Cattle and meat prices rise in al-Hasakah amid improved sales movement

Sheep in the eastern countryside of Qamishli - February 10, 2024 (Enab Baladi/Majd al-Salem)

Sheep in the eastern countryside of Qamishli - February 10, 2024 (Enab Baladi/Majd al-Salem)

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The livestock markets in al-Hasakah province are witnessing a noticeable increase in prices for various types of livestock, especially sheep, which is met by a “good” sales and purchase activity, according to several local sources speaking to Enab Baladi.

The good sales momentum and the rising livestock prices have reflected on the meat prices in the local markets, amid talks about the price hike being due to the increase in exports from northeastern Syria to Iraqi Kurdistan.

Pastures and the approach of Ramadan

The Syrian Jazira region experienced heavy rainfall during the current winter season, which has led to the lush growth of natural pastures and has provided vast areas of grazing land.

Mohammed al-Rashid (48 years old) from the southern countryside of Qamishli, a sheep breeder, says that the abundance of pastures has helped in raising sheep better as breeders did not have to buy large quantities of feed, reducing breeding costs and increasing interest in their raising.

Al-Rashid added that the availability of green pastures contributed to improving the health of sheep and increasing their weight, which led to a rise in demand from merchants and consumers, indicating that most breeders achieved “good” profits from the selling and buying activity that clearly picked up lately.

Enab Baladi conducted a tour in the feed market in the city of Qamishli and observed feed prices, where the price of barley reached 2,600 Syrian pounds per kilogram, bread 2,000 pounds, bran 2,100 pounds, and straw 450 pounds (with the dollar equivalent to 15,000 pounds).

Khaled al-Dahwi (55 years old), a sheep breeder from the countryside of Tal Hamis, prefers to wait before selling until Ramadan to maximize profits and compensate for his previous losses, as he told Enab Baladi.

The breeder added that market activity is good, prices are continually rising, and with the arrival of Ramadan, the local market consumption of meat increases.

Many people tend to eat more meat during Ramadan, so preparing special dishes for the month of Ramadan and collective iftar feasts, as well as donating meat to the poor, contributes to an increased demand for meat.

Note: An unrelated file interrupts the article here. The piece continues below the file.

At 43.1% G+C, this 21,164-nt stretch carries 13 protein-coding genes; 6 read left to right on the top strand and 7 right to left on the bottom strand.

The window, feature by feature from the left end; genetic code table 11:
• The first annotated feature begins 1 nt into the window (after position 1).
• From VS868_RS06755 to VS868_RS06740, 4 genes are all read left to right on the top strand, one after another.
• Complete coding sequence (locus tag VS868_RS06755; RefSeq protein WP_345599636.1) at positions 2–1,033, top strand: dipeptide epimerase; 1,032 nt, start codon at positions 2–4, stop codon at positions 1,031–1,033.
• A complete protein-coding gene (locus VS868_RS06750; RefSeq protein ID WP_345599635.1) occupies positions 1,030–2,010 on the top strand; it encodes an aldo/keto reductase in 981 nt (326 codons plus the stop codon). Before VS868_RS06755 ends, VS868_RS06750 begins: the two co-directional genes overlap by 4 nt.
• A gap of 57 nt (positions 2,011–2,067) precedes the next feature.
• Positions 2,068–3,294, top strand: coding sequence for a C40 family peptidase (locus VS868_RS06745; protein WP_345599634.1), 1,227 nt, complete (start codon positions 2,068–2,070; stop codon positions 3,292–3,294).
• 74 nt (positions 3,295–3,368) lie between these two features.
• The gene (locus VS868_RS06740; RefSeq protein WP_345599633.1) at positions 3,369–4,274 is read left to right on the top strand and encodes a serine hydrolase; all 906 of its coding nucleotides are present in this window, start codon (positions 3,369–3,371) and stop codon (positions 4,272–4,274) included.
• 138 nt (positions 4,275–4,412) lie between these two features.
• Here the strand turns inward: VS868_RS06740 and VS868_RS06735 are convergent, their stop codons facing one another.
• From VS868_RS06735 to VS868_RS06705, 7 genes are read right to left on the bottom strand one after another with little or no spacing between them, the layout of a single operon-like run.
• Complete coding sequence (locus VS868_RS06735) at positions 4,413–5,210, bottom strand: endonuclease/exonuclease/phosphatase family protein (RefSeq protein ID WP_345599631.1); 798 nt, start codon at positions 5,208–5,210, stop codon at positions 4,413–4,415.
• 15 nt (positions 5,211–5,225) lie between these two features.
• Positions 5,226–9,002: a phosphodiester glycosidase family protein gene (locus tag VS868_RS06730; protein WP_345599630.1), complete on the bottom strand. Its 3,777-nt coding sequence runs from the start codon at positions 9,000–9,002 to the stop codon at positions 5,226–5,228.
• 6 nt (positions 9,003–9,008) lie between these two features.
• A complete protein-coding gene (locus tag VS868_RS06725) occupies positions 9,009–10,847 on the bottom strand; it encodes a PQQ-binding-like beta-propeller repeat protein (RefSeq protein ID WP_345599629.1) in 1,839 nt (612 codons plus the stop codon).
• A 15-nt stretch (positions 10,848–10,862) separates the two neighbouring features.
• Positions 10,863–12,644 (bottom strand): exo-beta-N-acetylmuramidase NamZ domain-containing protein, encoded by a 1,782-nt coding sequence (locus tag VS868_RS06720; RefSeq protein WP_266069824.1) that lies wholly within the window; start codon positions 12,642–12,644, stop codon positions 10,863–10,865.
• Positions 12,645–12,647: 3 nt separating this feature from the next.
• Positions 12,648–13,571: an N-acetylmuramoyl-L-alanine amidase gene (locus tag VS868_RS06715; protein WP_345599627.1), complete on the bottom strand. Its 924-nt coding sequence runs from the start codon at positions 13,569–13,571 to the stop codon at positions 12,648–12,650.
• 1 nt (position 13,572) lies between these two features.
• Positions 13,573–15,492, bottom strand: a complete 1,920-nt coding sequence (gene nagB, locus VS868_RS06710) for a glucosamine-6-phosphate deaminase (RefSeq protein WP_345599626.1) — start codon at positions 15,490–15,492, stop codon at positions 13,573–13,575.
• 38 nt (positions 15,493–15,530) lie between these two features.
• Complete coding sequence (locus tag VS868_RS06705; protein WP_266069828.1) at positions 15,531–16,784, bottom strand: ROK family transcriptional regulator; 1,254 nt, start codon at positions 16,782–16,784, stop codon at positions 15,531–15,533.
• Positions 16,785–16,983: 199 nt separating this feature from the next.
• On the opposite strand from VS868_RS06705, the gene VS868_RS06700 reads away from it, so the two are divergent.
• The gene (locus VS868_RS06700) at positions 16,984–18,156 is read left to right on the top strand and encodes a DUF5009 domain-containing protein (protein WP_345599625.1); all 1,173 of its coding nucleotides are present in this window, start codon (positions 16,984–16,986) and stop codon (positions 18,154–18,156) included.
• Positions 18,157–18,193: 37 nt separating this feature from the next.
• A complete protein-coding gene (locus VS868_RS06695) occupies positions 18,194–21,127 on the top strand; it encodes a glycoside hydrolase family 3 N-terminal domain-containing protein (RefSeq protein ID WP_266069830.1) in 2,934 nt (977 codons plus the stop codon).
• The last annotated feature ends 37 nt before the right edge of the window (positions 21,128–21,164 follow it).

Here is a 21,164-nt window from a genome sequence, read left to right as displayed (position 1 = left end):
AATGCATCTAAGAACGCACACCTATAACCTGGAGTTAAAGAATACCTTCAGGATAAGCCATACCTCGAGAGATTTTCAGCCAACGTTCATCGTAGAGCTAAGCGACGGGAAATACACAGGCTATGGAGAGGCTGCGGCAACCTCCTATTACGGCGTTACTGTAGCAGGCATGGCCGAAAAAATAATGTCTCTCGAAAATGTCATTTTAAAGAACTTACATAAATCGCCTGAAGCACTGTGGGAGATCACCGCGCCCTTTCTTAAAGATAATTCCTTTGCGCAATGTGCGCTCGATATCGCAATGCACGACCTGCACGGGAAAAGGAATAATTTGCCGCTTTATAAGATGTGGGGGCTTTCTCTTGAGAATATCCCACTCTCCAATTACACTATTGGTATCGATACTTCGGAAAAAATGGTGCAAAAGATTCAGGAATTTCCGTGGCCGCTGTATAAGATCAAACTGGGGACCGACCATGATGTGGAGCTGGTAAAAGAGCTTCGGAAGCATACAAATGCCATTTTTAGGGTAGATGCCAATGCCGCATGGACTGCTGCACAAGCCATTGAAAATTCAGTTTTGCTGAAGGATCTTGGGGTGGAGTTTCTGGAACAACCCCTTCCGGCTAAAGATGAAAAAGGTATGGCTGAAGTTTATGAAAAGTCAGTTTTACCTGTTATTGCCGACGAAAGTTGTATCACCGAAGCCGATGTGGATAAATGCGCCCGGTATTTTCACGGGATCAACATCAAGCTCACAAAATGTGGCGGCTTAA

Meat prices rise in the markets

Saher al-Hamid (40 years old) from Tal Brak, who works in the Hadadiya livestock market and other local markets, spoke to Enab Baladi about the latest livestock prices.

The sale price for weanlings (less than one year old) is about three million Syrian pounds, and the price of a ram ranges between four and nine million pounds, depending on the weight and age of the ram.

The selling price of an ewe (one year old and not yet pregnant) reaches three million Syrian pounds, and the selling price of a sheep is about four million and 500 thousand pounds, while a cow, if in good condition (fleshy), sells for about 25 million pounds.

The rise in livestock prices has led to an increase in meat prices in the local market, where the price of one kilogram of meat is about 160 thousand Syrian pounds. As Enab Baladi observed from butcher shop owners, the rising livestock prices forced them to raise their prices in order to cover costs and make profits.

The official in charge of the butchers’ committee in Qamishli affiliated with the Autonomous Administration in North and East Syria (AANES) said in a talk with Arta FM radio on February 25, that a kilogram of bone-in sheep meat is sold for a price ranging between 150 to 160 thousand pounds per kilogram, and a kilogram of pure meat at a price between 170 and 200 thousand Syrian pounds.

The official attributed the price increase to the decline in livestock numbers due to increased exports to Iraqi Kurdistan and the rising transportation costs from Manbij, al-Tabqa, and Raqqa to the Jazira region, according to him.

 

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